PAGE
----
Bringing home the beacons

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by Emily Atkins

A Toronto-based start-up is offering a new tracking technology with supply chain applications.

BeWhere Inc’s tech uses smartphone Bluetooth connectivity with small battery-powered beacons to keep tabs on mobile assets or goods in transit.

About the size of a business card and about a centimetre thick, each beacon is equipped with an accelerometer, temperature sensor, light sensor, high-intensity LED and buzzer. They record data such as temperature, motion, light and impact and transmit this to the user’s smart phone in real time, using a low-energy Bluetooth modem.

The LED and buzzer are aboard to help locate the beacon in a storage area or warehouse.

The beacons default to transmitting data to the smartphone every second, but can also be set to transmit ten times a second. However, this will eat through the battery, which is intended to last two years.

They have a 250m range, says BeWhere CEO, Owen Moore. But even if they are out of range they are recording and transmit when service is resumed.
On the device there’s a mobile app and a web-based interface for office use. It will show all the beacons status in real time, and will alert users to a beacon’s status, whether it’s got a low battery or is out of range.

So far, the company has clients who are using the technology to track mobile equipment in the emergency services and construction sectors.

Moore says the goal is to reach transportation providers with a lower-cost alternative to previously available tracking systems.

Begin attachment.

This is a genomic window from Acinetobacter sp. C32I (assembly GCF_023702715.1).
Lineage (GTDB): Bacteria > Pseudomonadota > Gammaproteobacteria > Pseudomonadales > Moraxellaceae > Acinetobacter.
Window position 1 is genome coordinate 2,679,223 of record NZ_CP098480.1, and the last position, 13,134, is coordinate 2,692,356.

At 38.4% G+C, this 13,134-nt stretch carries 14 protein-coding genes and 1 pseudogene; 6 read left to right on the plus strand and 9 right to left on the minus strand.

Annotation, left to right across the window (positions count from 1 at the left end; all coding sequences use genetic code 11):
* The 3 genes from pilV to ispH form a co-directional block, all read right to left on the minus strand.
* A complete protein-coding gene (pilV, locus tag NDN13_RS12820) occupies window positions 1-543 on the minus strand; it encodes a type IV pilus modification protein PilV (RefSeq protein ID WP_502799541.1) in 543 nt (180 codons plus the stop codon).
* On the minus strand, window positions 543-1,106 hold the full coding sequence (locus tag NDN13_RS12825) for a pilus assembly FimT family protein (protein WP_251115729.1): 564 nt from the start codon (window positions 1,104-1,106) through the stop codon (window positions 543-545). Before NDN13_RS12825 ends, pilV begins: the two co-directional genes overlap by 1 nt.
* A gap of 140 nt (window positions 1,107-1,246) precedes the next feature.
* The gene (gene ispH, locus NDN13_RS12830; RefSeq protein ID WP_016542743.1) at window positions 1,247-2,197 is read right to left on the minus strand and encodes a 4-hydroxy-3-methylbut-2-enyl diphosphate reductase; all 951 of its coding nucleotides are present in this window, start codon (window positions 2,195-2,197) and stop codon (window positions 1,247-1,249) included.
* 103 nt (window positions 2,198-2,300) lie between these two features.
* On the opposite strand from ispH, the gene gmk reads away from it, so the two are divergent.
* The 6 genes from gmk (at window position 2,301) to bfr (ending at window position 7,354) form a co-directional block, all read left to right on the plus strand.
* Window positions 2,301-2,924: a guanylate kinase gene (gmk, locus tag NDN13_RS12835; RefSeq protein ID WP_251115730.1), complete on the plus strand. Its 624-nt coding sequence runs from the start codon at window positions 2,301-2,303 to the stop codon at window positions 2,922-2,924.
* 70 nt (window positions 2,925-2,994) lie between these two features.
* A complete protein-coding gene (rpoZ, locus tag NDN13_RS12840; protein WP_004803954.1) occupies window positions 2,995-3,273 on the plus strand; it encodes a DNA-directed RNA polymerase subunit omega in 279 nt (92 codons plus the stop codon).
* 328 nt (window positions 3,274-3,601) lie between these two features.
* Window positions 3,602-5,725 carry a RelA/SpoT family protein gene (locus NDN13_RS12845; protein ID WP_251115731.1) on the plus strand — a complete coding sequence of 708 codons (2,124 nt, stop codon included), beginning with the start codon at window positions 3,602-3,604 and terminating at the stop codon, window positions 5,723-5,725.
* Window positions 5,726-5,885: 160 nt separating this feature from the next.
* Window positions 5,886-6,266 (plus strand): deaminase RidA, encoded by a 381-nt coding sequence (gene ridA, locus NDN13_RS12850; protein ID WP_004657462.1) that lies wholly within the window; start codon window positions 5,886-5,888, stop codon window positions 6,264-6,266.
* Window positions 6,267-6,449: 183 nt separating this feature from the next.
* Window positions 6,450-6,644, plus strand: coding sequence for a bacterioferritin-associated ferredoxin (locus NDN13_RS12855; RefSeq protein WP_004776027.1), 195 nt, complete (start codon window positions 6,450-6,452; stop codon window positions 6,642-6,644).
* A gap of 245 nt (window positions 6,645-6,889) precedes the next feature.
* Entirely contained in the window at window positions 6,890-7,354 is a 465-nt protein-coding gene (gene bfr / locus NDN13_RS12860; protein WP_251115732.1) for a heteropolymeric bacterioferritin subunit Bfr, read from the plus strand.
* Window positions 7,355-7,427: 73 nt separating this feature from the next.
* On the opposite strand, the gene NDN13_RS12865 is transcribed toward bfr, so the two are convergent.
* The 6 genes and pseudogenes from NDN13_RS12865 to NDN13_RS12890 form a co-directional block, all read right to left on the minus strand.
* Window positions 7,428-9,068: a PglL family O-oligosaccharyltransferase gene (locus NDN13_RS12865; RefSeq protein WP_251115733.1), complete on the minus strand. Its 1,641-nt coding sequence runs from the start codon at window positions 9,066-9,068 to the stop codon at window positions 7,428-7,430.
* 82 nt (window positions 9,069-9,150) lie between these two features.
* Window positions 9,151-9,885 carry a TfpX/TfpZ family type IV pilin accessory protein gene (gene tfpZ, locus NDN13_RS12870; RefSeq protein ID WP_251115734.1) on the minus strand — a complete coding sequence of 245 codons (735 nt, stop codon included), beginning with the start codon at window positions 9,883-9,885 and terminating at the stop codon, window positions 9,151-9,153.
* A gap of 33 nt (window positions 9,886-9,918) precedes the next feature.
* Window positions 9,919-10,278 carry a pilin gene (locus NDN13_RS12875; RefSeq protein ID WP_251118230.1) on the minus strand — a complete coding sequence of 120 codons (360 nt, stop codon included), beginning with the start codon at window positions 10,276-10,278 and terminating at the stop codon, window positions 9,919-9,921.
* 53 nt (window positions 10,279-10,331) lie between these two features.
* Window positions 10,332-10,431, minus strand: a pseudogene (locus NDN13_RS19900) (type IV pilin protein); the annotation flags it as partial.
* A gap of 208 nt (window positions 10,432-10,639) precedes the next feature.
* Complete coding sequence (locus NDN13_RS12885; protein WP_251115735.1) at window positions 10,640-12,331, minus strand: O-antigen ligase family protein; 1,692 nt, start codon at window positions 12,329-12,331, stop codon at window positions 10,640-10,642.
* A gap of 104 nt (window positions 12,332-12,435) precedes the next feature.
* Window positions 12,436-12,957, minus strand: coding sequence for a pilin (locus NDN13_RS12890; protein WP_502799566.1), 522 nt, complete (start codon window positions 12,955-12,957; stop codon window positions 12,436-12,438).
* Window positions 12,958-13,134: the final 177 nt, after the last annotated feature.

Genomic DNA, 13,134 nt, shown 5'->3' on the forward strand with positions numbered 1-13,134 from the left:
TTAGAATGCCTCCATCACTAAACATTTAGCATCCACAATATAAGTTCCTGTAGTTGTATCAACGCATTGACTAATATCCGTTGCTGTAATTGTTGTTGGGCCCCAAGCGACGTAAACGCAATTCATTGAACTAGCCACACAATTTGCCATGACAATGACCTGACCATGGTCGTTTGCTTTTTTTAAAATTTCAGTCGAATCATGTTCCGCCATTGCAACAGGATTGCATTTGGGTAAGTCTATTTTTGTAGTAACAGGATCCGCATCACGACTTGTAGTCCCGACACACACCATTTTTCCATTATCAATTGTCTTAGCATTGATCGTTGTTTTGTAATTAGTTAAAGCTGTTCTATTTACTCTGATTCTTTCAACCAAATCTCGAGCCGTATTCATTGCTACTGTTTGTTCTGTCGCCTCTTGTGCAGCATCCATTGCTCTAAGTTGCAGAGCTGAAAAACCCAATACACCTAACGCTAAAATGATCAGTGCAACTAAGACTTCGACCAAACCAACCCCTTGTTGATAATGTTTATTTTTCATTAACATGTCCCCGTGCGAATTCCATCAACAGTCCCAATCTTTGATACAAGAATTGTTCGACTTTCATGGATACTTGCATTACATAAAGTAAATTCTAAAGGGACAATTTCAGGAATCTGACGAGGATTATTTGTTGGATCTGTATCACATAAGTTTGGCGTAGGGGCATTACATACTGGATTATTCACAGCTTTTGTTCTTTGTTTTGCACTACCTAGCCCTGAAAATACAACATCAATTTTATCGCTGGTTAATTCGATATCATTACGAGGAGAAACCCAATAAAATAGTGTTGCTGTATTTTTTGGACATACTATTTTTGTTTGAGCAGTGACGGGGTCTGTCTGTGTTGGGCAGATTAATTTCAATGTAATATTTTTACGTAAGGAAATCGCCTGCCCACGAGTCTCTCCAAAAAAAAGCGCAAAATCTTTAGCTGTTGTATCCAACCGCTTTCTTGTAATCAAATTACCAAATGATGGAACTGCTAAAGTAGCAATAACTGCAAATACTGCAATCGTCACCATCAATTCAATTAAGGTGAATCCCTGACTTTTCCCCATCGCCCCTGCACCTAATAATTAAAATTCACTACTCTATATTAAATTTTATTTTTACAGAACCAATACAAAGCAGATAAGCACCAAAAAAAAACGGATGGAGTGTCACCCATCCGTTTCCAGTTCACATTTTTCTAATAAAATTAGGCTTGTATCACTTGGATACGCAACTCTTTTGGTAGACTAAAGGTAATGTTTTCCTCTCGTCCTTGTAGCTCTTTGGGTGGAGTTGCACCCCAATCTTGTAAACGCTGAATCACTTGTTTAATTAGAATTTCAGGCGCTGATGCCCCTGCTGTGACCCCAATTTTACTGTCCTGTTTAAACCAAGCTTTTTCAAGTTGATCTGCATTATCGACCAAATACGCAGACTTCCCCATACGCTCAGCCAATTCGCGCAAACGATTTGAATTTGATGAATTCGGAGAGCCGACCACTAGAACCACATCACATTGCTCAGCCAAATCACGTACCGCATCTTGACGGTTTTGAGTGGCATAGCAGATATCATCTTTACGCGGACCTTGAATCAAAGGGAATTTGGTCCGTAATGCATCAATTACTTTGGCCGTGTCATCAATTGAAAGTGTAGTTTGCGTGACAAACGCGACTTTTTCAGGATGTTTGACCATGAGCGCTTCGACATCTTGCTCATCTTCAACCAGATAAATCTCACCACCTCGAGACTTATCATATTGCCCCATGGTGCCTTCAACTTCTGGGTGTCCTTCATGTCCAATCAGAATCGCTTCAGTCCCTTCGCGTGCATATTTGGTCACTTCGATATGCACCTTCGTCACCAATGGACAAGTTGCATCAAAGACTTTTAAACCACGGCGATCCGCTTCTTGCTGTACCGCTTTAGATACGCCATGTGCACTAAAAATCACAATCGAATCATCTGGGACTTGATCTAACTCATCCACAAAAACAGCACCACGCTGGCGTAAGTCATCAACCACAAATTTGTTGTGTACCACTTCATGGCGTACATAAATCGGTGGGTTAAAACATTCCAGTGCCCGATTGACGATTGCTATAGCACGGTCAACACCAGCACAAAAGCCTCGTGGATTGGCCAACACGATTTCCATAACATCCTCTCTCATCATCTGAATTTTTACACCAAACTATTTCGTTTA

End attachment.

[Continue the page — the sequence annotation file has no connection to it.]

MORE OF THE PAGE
As with any tech start-up there are a couple technical issues to resolve. In this case, Moore says, it’s the Bluetooth connection.

Because Bluetooth is notoriously buggy, the system uses only the “advertisement” packet to transmit data from the beacon to the phone. This allows one-way communication and is very effective because the phone and beacon don’t have to maintain a connection.

But in order for the phone to activate the LED or the buzzer on the beacon, a two-way connection has to be established and maintained. At the moment, it’s a weak point that BeWhere is working on. The software is being enhanced to make the connection stronger.

Pricing for the service is based on the number of beacons being used. At the moment BeWhere is not charging for users who want to try up to 10 beacons. Above that, to 100 beacons, the cost is $200 per month. If a user were to have over 10,000 beacons, Moore says the price would come down to about 20 to 30 cents a month per unit.  The beacons are sold for $45 each.